Verticals - how many years constitute a vertical?

I was reviewing my Cellar Tracker account this morning and saw that I have several multi-year verticals. Got me to thinking about how many years does a vertical make? I have lots of 2 and 3 year ‘verticals’. I have one 4 and one 5 year vertical. The question of the day is, what’s the minimum number of years to make a vertical?

My technical answer: 2

That said, I think for a vertical tasting to have much meaning there needs to be at least 3 vintages poured; 4 is better; anything beyond 4 is icing on the cake.

No idea how many of anything it takes to have a verticle. [wink.gif]

For a vertical I would propose 3 (consecutive vintages not required). 2 is just a comparison.

I would say at least 8, preferably 12. I think of a vertical as a tasting. For me, 3-5 would be enough for one flight, and I would call that a “mini-vertical”.

Go big or go home! neener

I think the answer depends on the wine in question. Is it Old World with 100 vintages under its belt, or is it a relative CA Cab newcomer?

For Classified BDX, Burgundy, Barolo/Barbarescos, etc., I think Ken is on track. For something like Maybach, Schrader, etc., four or five might be all that has been produced so far. Personally, I consider four consecutive vintages in my cellar to be a vertical.

Ken + Bill = Correct. If you can, you want enough wines so that you can get a feel for the wine in question… what’s the wine, what’s the vintage? So you need enough samples that you can start to identify things about a wine that transcend vintages. If you were going to do something with a short history, you might only have 4-6 years. And you could specialize, i.e. do a “great vintages of the 80s” and those might be 82, 85, 88 and 89.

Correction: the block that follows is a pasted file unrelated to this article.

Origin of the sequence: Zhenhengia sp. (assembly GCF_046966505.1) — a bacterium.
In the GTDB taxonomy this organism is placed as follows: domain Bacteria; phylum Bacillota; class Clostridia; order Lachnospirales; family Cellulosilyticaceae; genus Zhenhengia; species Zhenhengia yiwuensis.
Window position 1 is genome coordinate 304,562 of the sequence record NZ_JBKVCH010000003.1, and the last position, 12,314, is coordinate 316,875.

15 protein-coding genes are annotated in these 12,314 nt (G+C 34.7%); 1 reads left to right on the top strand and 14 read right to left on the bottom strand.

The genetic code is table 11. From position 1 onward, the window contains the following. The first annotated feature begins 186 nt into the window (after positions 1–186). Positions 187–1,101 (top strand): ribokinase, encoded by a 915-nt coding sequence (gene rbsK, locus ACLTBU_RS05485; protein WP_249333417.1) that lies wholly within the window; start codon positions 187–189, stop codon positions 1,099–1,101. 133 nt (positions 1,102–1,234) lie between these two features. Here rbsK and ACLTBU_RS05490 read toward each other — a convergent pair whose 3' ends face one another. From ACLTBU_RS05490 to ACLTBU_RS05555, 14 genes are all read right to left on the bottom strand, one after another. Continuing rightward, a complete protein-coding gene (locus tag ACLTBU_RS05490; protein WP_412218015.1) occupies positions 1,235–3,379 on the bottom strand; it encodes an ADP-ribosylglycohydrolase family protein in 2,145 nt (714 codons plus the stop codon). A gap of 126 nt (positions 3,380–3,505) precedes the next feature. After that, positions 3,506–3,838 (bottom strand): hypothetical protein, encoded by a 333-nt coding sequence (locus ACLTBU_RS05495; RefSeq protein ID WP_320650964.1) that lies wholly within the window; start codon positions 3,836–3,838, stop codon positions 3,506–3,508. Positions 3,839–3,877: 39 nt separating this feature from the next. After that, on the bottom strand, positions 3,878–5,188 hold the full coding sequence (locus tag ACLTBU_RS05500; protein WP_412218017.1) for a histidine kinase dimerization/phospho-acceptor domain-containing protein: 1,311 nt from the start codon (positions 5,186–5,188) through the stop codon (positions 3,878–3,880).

Or you could do Vintages of the Century: '07, '08, '09, '10 etc… [snort.gif]

I own no verticals then, sigh. That’s what group tastings are for, I guess.

I would agree with Ken; 9 - 12 vintages so that you can do 3 - 4 flights. Anything else would be a " mini - vertical " [cheers.gif]

A vertical tasting needs to illuminate the family resemblance of the vineyard while still highlighting the vintage characteristics. In order to do so, I would think there needs to be wines spaced far apart enough to show different stages of the wine’s evolution, while still factoring in vintage variation.

As such, if you have an 92 Bordeaux and an 05, I wouldn’t call that a vertical, as the 92 may be swill at this point due to the crap vintage and the 05 may be completely wound shut because of its relative infancy…So basically, it depends on the wine and the vintages.

At a minimum 3 years IMHO.

I think 3 is minimum . . . on this vertical topic. . . how many are you allowed to skip? Say you have 00, 01, 02, 05, 08 . . . would the latter part (05 and 08) be considered part of that vertical from 00 to 02?

Two’s company, three’s a vertical.

Or, err mini-vertical.

Frankly, I think a three vintage min-vertical, as long as the three are thoughtfully chosen, is very enjoyable.

I like to have lots of time with each glass, lots of revisits, and give each glass its best shot of doing its thing.

Not to get too far off-topic and into a rant, but I’ve seen so many tasting notes from these marathon vertical sessions where wines I know are really good get shorted because the participants either don’t have a large enough pour, don’t have the time to enjoy its development, or – let’s be honest – some wines just suffer when they’re inserted between 10 or 15 others.